SPECIAL ARTICLEEconomic & Political Weekly EPW january 31, 200949by crushing the incipient Tamil rebellion, which only led to more violence.No sooner had the new UNP government assumed office, its supporters unleashed a new wave of anti-Tamil riots. This was apparently in reaction to Tamil militarism in the north-east. The 1979 Prevention of Terrorism Act allowed the police to arrest and leave incommunicado for 18 months anyone suspected of terro-rism, and this caused numerous innocent Tamils to be impris-oned and tortured, which only radicalised them further. Govern-ment goons and military personnel also torched the famous Jaffna Public Library, destroying over 1,00,000 rare manuscripts. Then in 1983, in reaction to the LTTE ambushing and killing 13 army soldiers, anti-Tamil rioting broke out throughout the island while the state did nothing to stop the mayhem. Indeed, the army and police encouraged the rape, looting, and murder of Tamils. Tamils who fled to their villages and towns in the north-east and abroad as refugees soon mobilised to wage a military campaign for secession and 1983 marks the beginning of the civil war. The LTTE’s IntransigenceIt took Sri Lanka’s Sinhalese Buddhist leaders just 35 years to muck up the country’s politics and influence a civil war that has now lasted 25 years. TheLTTE’s intransigence and inability to settle for a political solution coupled with successive govern-ments being unable and unwilling to craft a devolution package that allows Tamils to live with dignity, self-respect, and limited autonomy represent the two principal reasons the conflict has lasted so long. Sri Lanka is not going to be sundered. The recent military gains by the country’s armed forces coupled with how the government has made satraps out of formerLTTE cadres in the Eastern Prov-ince suggest that theLTTE’s quest for Eelam (a separate Tamil state) is increasingly in regress. However, as long as theLTTE’s leader Vellupillai Prabhakaran is alive, the group is unlikely to be completely wiped out. It may instead revert to a guerrilla war that could destabilise Sri Lanka in the future. A number of rea-sons have contributed to the outfit’s setbacks, and these include divisions within the organisation, its megalomaniac leader’s determination to create Eelam via military means alone, its ina-bility to tolerate dissent, ruthless taxation policies in areas under its control, and practices such as suicide terrorism, bombs targe-ting innocent Sinhalese civilians, and forcible recruitment of children. No separatist outfit became as formidable as did the LTTE and yet no separatist outfit has so undermined its military prowess due to the inherent contradictions and fissures within the organisation. It is also ironic that a group that claims to fight for Tamils’ freedom is despised by many Tamils living in Sri Lanka. Those who grudgingly sympathise with it do so because they believe theLTTE’s military prowess is all that is left to ex-tract political concessions from the Sri Lankan regime, not be-cause they endorse the LTTE’s claim that it is the sole representa-tive of the island’s Tamils. The Sri Lankan government’s standard refrain has been that the country faces a terrorist problem, not an ethnic problem. The fact is that there is an ethnic problem and a terrorist problem, and both the government and theLTTE are responsible for perpetrating terrorism. The international community has severely criticised the Sri Lankan government for its human rights abuses against minorities, but the government has used deftly the so-called war against terrorism to mask its atrocities. While the government can justifiably claim that defeating the LTTE would represent a victory against terrorism, the irony in this instance is that such an outcome would also represent total victory for Sinhalese Bud-dhist ethnocentrism and racism. For not only will there be no in-centive for any Sri Lankan government to accommodate Tamils’ grievances once the LTTE is out of the picture; but Sinhalese Bud-dhist nationalists would ensure that Tamils continue to be humi-liated even as they consolidate Sinhalese Buddhist supremacy in the north-east. The Sinhalese Buddhist nationalist ideology dic-tates that Tamils who dared challenge Sri Lanka’s unitary sta-tus need to be defeated militarily and humiliated. These nation-alists feel that theLTTE’s past victories merely add to the colo-nial era humiliations Sinhalese Buddhists suffered; and the community’s self-respect can be regained and the nationalist project advanced only if the LTTE (and Tamils) are in turn humiliated irredeemably.Indeed, irrespective of whether or not the LTTE is eliminated, Sri Lanka at 60 represents a state where Sinhalese Buddhist ethnocentrism has been victorious and where the Sinhalese Buddhist nationalist ideology is now consolidated. This does not at all bode well for the island’s minorities, and in a perverse way this success merely highlights the degree to which the country has retrogressed from its initial promise of polyethnic and multi-religious coexistence.The Nationalist Ideology and Potential DictatorshipSinhalese Buddhist nationalist ideology is rooted in the belief that Sri Lanka is the designated sanctuary for Buddhism, the Sin-halese are the chosen people to superintend and perpetuate this position, and Tamils and other minorities live on the island thanks merely to Sinhalese Buddhist sufferance. This means that all rules, laws, conventions, and policies must be designed to pro-mote Buddhism’s superior standing and ensure its indefeasible status, Sri Lanka should never deviate from its unitary structure, and all who disagree with the above are enemies of the state (De-Votta 2007). Sinhalese Buddhist nationalists have selectively used mytho-history and dubious and embellished accounts in texts like the Mahavamsato justify their claims. While their ar-guments were initially made to rally Buddhists and stem coloni-alism’s corrosive impact on the Buddhist faith, the same argu-ments were promoted to marginalise Tamils and other minorities in the post-independence era. The present Mahinda Rajapaksa government and its allies areunabashed proponents of the Sinhalese Buddhist nationalist ideology. The success of the Jathika Hela Urumaya (JHU, or National Heritage Party) during the last parliamentary elections,10 the relative popularity of the once Maoist and now hyper-nationalist Janatha Vimukthi Peramuna (JVP, or People’..s Liberation Front), the rise of military leaders who subscribe to Sinhalese Buddhist domination, and the election of Mahinda Rajapaksa himself to the presidency and his popularity among Sinhalese Buddhists for seeking a military solution to the ethnic imbroglio all indicate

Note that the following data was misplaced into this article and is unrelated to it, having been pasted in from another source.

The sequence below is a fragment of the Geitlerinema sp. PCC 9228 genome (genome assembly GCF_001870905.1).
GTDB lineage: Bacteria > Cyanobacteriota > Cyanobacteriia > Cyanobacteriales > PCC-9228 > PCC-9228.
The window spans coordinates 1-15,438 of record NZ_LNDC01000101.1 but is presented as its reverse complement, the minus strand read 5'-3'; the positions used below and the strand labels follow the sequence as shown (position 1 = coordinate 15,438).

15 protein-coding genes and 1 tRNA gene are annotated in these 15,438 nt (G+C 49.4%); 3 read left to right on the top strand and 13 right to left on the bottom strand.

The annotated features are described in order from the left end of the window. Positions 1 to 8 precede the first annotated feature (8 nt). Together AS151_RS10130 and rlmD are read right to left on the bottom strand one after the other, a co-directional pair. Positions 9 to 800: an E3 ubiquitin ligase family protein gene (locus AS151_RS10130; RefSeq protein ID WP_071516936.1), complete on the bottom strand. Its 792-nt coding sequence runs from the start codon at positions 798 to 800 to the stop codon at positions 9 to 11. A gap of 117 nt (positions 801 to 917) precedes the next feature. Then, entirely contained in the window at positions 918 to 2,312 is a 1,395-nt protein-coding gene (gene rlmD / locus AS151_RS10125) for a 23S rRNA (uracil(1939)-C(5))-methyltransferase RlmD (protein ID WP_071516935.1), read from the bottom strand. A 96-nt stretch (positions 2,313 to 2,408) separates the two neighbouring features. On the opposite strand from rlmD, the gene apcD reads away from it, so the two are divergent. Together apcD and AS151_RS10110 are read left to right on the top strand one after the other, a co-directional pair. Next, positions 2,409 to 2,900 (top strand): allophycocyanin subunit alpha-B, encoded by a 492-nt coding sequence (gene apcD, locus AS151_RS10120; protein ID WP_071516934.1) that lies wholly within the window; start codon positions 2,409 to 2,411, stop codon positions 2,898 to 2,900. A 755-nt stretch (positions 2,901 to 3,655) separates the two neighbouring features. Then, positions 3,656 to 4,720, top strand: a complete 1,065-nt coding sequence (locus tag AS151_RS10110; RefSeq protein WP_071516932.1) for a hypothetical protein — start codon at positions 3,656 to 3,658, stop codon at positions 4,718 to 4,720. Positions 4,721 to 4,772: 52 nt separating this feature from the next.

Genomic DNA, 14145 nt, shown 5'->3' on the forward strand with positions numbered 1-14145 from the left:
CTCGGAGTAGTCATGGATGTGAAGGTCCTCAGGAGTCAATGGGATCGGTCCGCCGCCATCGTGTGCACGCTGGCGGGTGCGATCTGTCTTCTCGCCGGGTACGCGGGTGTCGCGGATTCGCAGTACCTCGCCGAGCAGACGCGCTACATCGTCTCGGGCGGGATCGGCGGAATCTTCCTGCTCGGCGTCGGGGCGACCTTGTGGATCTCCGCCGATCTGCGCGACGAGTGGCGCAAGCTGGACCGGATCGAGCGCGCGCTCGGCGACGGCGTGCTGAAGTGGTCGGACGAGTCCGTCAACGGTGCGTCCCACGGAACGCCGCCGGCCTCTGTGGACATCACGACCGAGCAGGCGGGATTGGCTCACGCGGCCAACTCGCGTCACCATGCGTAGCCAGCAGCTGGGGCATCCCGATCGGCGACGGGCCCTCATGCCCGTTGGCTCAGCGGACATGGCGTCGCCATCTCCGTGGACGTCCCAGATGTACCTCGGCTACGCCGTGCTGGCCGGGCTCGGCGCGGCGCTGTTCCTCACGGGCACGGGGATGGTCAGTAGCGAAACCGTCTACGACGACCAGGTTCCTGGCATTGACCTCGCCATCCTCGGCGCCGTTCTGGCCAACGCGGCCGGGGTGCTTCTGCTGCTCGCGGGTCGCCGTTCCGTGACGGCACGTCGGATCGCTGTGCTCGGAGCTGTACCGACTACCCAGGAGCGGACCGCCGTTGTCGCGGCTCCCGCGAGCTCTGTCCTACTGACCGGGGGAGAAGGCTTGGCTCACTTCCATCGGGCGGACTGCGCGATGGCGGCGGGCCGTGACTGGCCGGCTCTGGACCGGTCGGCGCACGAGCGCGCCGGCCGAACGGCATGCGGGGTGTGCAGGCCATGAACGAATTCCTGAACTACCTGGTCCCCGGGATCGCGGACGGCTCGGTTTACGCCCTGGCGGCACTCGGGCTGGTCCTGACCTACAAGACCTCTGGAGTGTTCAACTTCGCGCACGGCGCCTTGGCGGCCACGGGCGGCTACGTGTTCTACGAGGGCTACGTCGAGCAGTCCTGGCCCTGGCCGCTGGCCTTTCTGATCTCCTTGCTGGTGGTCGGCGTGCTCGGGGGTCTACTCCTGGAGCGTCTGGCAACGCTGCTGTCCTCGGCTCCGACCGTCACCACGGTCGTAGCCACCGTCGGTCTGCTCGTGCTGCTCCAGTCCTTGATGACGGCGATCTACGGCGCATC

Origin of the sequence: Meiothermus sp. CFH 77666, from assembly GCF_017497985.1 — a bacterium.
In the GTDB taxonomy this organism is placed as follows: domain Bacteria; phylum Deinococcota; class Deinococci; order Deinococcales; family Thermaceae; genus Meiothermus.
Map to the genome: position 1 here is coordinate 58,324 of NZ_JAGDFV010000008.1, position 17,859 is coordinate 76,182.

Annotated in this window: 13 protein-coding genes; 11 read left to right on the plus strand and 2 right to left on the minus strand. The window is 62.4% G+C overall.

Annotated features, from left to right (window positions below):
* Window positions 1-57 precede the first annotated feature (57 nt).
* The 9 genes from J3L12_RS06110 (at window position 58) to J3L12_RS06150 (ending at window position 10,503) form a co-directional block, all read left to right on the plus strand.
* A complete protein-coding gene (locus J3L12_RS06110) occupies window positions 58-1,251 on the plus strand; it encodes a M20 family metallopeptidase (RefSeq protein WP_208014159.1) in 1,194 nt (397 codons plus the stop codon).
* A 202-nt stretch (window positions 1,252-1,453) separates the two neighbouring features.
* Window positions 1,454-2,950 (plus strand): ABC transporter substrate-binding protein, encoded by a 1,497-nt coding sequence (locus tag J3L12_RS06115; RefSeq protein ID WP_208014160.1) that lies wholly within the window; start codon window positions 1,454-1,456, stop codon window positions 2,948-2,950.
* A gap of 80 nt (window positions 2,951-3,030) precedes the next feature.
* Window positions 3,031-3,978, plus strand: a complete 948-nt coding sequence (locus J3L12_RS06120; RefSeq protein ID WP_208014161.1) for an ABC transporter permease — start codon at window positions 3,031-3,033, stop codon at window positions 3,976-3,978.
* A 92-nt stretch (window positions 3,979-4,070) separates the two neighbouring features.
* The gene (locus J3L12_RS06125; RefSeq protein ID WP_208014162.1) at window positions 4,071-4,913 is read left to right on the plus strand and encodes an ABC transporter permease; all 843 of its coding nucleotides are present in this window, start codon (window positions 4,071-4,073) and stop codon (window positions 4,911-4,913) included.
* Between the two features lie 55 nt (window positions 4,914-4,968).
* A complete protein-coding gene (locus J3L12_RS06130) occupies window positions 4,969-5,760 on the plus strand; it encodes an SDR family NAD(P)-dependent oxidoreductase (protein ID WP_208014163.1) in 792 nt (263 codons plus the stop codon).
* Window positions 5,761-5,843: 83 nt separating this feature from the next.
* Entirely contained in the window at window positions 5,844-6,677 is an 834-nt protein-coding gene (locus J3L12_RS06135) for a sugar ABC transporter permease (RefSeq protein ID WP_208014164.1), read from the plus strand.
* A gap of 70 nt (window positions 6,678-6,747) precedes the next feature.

SPECIAL ARTICLEjanuary 31, 2009 EPW Economic & Political Weekly50that the Sinhalese Buddhsit nationalist ideology has triumphed. The ideology is partly yet conspicuously manifested in the demands to ban people converting to Christianity, violence against Christian houses of worship, threats against the Muslim community especially in the Eastern Province, hostility towards non-governmental organisations (NGOs) that work in the north-east and document government malpractice, and the push to increase the Sinhalese population and colonise further the Northern and Eastern Provinces with Sinhalese Buddhists.11 The latter has led to a policy of ethnic cleansing inslowmotion, with Tamils displaced due to military operationsnotallowedto return to their homes and the military creating high security zones and economic zones with an eye to flooding the areas with Sinhalese Buddhists. It appears that the government plans to settle soldiers and their families in these north-eastern areas, thereby rewarding them for waging battle against the LTTE while also ensuring that theseranawiruwas (war heroes) will lord over the region’s Tamils and Muslims. Italsoappearsthat rogue elements in the military, operating with the approval of persons close to the country’s leadership but outside the chain of command, have been deployed as killer squads in the north-east to squash dissent and further Sinhalese Buddhist Lebensraum.Divided Irreconcilably?As already noted, the Tamil rebellion that culminated in the LTTE’s attempt to create a separate state was in reaction to the discriminatory policies the Sinhalese Buddhist nationalist ideo-logy spawned. But the LTTE’s quest for Eelam and the terrorist methods it adopted have calcified Sinhalese hostility toward Tamils, so that previously moderate Sinhalese too have now em-braced extremist positions. This is manifested in the extant, al-most palpable racism towards all Tamils, which the present Ma-hinda Rajapaksa government has promoted even as the president makes mollifying statements to hoodwink the international com-munity. Indeed, the island is so divided that even Tamils who loathe the LTTE secretly derive satisfaction from the military’s losses, while many Sinhalese react to the LTTE’s defeats and Tamil civilian casualties with gloating Schadenfreude.The demand for preserving the unitary structure of the state notwithstanding, it appears that many Sinhalese subconsciously consider the Northern Province especially to be alien territory. For instance, after LTTE airplanes conducted their first bombing operation a Sunday Times editorial said: “Not since that fateful Easter Sunday in second world war – 5 April 1942 – has Sri Lanka been bombed by air as happened last Sunday night” (Sunday Timesonline, 2007). This in a country where the state has been bombarding its own people in the north-east for over two decades. Besides Sudan, Sri Lanka is perhaps the only country in the world that uses the air force to bomb its own citizens, and the vast majority of Sinhalese do not seem troubled by this.12Neither are the vast majority of Buddhists troubled by how the Mahinda Rajapaksa government has prosecuted the war against theLTTE without differentiating sufficiently betweenLTTE cadres and civilians. Indeed, the regime considers all Tamils potential terrorists or terrorist sympathisers and this explains the state’s insouciant attitude and general hostility toward Tamils. Tamils are increasingly treated as aliens and interlopers, not fellow citizens. Thus, when making recommendations to the All Party Representative Committee for Re-structuring the Sri Lankan State, theJHU claimed that “The true homeland of Tamils is...Tamil India...Hence Tamils are a ‘nation’ in Tamil Nadu but are only an ethnic minority community in Sri Lanka.” The JHU’s non-bhikkhu (Buddhist monk) parliamentarian and the present minister of environment could similarly note: “The Sin-halese are the only organic race of Sri Lanka. Other communities are all visitors to the country, whose arrival was never challenged out of the compassion of Buddhists. But they must not take this compassion for granted. The Muslims are here because our kings let them trade here and the Tamils because they were allowed to take refuge when the Moguls were invading them in India. What is happening today is pure ingratitude on the part of these visitors”.13 It hardly matters that Tamils have likely been present on the island since earliest times14 while the Mughals ruled India from 1526-1858. The sentiments voiced by the likes of the minister of environ-ment are part of a nationalist narrative that combines jeremiad with chauvinism: Sri Lanka issinhadipa anddhammadipa (island of the Sinhalese who are ennobled to preserve and protect Bud-dhism); the Sinhalese only have Sri Lanka while the island’s other minorities have homelands elsewhere; Sri Lanka is surrounded by envious enemies who loathe the Sinhalese; those living across the Palk Straits in Tamil Nadu especially want to overtake the is-land; and NGOs, Christian missionaries, human rights groups, and various western powers and their organisations conspire to tarnish the image of the Sinhalese Buddhists and thereby assist theLTTE. Those who subscribe to this narrative are patriots; the rest are traitors. Such a dichotomy unsurprisingly promotes fecund racism.Thus aJHU leader could claim that “There is a great conspiracy for the Tamils from the North to link with Tamils in the East, with the Indian Tamils in the estates and with the Tamils in Colombo and trap the Sinhalese on the island. Add to this the 50 or is it 70 million Tamils of South India (who) are all waiting to swim over”.15 And the feckless and fatuous former President Dingiri Banda Wijetunga could note that “The majority race should be safeguarded for the livelihood of the minority races. When the tree is safe, the vines can get entangled in it and grow”.16 Presi-dent Rajapaksa and his advisers too have publicly stated that they have an obligation to honour the preferences of the Sin-halese Buddhists since this was the constituency that voted for Mahinda Rajapaksa and the SLFP. The country’s army com-mander, whom theLTTE sought to assassinate in April 2006, could likewise say: “I strongly believe that this country belongs to the Sinhalese. But there are minority communities and we treat them like our people”.17 Reiterating the most fundamental tenet of the nationalist ideology, he noted else-where that “This country will be ruled by the Sinhalese com-munity which is the majority representing 74% of the population”.18 It is such arguments and warped logic that get used to justify a military solution to the ethnic conflict, prevent meaningful devolution for the north-east, and ensure Sinhalese Buddhist domination.